Polls have opened in Kenya for the first presidential election since bloody post-poll violence in 2007 left over 1,100 people dead. Hours before the vote, several policemen were reportedly killed in the city of Mombasa.
Monday's election is expected to be a showdown between neck-and-neck presidential hopefuls, Prime Minister Raila Odinga and his deputy Uhuru Kenyatta. Eight candidates are running for president.
Both Odinga and Kenyatta have vowed that there will not be a repeat of the bloodshed that followed the disputed 2007 polls in which more than 1,100 people died and some 600,000 were displaced.
Many voters queued up hours before sunrise outside polling stations. Some 14 milliion people are entitled to vote in the multiple elections for a new president, parliamentarians, governors, senators, councillors and special women's representatives.
Violence around Mombasa
Despite the call for peace, a group of police officers, deployed to keep the peace during the election, were reportedly killed in the port city of Mombasa just hours before polling began.
Regional police chief Aggrey Adoli said five officers were killed during the incident.
Kenyan police chief David Kimaiyo said the assailants were suspected to have been members of the Mombasa Republican Council (MRC), a group seeking the secession of the coastal tourist region. The group had sought a referendum on secession instead of the national vote.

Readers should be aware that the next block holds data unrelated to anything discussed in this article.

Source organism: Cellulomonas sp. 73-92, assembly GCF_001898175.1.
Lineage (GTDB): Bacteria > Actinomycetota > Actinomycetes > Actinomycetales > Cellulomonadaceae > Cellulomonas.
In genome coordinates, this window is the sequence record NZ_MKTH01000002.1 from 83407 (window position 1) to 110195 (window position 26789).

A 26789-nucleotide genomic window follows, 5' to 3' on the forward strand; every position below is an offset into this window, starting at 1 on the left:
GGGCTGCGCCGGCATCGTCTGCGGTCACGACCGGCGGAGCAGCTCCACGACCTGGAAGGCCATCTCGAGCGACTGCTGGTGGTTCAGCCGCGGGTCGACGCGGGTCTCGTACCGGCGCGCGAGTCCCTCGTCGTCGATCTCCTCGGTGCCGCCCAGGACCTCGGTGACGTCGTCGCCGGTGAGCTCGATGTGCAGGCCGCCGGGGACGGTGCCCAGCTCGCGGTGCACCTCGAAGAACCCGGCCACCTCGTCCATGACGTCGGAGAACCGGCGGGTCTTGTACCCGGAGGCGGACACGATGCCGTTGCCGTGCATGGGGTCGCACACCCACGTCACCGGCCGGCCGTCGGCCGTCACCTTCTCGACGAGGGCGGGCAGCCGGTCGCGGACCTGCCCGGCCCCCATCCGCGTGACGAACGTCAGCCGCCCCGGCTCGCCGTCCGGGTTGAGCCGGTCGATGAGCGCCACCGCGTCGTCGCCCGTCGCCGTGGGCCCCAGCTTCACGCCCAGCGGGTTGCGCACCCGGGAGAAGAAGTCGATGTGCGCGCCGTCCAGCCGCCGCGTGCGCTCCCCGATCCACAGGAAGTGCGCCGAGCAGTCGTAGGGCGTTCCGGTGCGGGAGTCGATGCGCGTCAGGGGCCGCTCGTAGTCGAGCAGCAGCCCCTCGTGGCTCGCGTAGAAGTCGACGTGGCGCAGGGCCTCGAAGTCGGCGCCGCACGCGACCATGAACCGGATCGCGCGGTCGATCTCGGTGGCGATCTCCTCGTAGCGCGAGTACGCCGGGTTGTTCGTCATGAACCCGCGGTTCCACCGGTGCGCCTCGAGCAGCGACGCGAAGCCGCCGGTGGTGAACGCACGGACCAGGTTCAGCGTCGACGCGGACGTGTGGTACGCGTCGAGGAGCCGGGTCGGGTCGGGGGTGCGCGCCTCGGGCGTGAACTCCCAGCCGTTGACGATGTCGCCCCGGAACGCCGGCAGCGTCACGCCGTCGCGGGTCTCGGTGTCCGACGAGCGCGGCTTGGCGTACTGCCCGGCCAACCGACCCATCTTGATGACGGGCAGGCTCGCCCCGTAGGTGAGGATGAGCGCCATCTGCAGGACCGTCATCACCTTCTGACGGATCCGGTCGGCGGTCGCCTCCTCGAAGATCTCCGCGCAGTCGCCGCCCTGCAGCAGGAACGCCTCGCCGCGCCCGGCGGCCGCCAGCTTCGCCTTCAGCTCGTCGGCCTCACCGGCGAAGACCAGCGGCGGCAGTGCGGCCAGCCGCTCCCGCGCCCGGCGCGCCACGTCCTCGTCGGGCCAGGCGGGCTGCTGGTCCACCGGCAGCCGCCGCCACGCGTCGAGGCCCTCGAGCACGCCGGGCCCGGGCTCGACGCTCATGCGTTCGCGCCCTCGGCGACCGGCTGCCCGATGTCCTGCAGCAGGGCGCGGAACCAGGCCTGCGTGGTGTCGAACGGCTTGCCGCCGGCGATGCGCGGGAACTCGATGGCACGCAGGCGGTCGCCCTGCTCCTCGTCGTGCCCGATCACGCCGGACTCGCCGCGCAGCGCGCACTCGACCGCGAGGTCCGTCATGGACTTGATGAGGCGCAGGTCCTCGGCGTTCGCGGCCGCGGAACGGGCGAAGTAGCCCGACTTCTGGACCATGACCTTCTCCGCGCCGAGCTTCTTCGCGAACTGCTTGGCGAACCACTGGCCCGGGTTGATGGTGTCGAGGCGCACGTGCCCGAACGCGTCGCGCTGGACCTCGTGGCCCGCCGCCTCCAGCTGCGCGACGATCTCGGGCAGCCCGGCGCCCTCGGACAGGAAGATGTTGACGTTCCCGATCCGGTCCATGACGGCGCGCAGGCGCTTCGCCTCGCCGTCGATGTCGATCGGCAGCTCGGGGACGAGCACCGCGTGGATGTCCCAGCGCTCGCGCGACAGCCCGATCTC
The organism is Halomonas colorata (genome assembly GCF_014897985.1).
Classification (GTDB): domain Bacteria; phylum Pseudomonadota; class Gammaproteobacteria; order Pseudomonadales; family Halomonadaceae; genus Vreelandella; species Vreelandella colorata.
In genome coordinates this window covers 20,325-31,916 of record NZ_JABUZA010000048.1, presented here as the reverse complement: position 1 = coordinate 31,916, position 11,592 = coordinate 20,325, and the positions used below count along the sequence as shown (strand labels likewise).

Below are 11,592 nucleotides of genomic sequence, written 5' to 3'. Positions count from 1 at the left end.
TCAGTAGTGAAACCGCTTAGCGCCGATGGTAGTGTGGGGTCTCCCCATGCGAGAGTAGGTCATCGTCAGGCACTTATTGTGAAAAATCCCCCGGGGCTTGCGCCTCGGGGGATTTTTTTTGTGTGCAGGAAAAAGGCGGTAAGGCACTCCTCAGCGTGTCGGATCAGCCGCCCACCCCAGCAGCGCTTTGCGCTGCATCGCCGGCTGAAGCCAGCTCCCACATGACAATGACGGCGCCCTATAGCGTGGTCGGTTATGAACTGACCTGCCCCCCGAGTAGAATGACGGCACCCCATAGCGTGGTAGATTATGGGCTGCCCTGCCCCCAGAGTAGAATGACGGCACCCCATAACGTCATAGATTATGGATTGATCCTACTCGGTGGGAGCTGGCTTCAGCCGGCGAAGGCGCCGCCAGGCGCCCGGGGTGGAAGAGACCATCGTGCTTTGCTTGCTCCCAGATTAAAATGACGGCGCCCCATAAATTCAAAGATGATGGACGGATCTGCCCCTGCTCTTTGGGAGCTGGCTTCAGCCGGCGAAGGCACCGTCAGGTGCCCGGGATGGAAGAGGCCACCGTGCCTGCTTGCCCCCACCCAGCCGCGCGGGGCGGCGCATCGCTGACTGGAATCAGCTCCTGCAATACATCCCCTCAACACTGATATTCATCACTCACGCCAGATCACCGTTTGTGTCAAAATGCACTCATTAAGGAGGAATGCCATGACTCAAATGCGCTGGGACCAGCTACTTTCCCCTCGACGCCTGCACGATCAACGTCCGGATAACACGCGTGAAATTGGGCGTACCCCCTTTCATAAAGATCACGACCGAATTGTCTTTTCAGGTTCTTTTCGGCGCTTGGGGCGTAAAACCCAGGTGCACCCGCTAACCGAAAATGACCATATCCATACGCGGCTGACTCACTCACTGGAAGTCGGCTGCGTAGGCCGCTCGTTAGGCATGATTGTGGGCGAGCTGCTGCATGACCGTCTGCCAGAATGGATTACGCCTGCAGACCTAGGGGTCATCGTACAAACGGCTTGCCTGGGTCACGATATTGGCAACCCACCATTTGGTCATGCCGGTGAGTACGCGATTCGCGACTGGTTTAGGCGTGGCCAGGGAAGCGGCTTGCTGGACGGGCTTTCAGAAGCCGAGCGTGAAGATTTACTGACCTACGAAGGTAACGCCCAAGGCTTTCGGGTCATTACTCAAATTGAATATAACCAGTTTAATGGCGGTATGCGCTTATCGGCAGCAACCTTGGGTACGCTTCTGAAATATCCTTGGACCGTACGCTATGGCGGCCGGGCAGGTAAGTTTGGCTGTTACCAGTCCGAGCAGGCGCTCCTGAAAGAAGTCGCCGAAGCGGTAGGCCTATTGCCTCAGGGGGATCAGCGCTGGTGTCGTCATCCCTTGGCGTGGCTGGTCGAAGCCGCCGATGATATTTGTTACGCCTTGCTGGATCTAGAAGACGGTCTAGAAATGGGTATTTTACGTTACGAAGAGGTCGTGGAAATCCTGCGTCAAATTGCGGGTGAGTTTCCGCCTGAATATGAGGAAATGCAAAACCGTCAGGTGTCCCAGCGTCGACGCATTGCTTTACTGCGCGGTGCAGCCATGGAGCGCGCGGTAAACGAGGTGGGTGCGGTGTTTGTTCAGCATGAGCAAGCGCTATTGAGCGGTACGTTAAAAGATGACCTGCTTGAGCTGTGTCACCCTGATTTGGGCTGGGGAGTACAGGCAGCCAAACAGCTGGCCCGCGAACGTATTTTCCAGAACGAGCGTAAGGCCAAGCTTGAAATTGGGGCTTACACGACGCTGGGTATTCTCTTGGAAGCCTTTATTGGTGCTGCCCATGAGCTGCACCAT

Reports also emerged of a second deadly attack on police just north of Mombasa.
Despite being well ahead of six other contenders, polls suggest neither Odinga nor Kenyatta may be able to earn enough ballots for an outright victory in the first round, which could set the stage for a tense run-off tentatively set for April 11. A narrow first round victory for either could raise prospects for legal challenges.
Further raising the stakes are the looming International Criminial Court (ICC) trials of Kenyatta and his running mate William Ruto, for crimes against humanity for allegedly inciting violence during the 2007 poll.
If Kenyatta wins, the country could see years without a president and vice president while they face trial at The Hague.
A plea for peace
On Friday outgoing President Mwai Kibaki made a "passionate plea for all of us to vote peacefully," and said that in the event of conflict Kenya had "mobilized all its security personnel."
More than 99,000 police have been deployed to ensure a peaceful vote, and about 23,000 observers, including 2,600 international monitors, will be on hand, officials say.
Some 14.3 million Kenyans are eligible to vote in Monday's elections for a new president, as well as parliamentarians, governors and senators.
hc/jr (Reuters, AFP)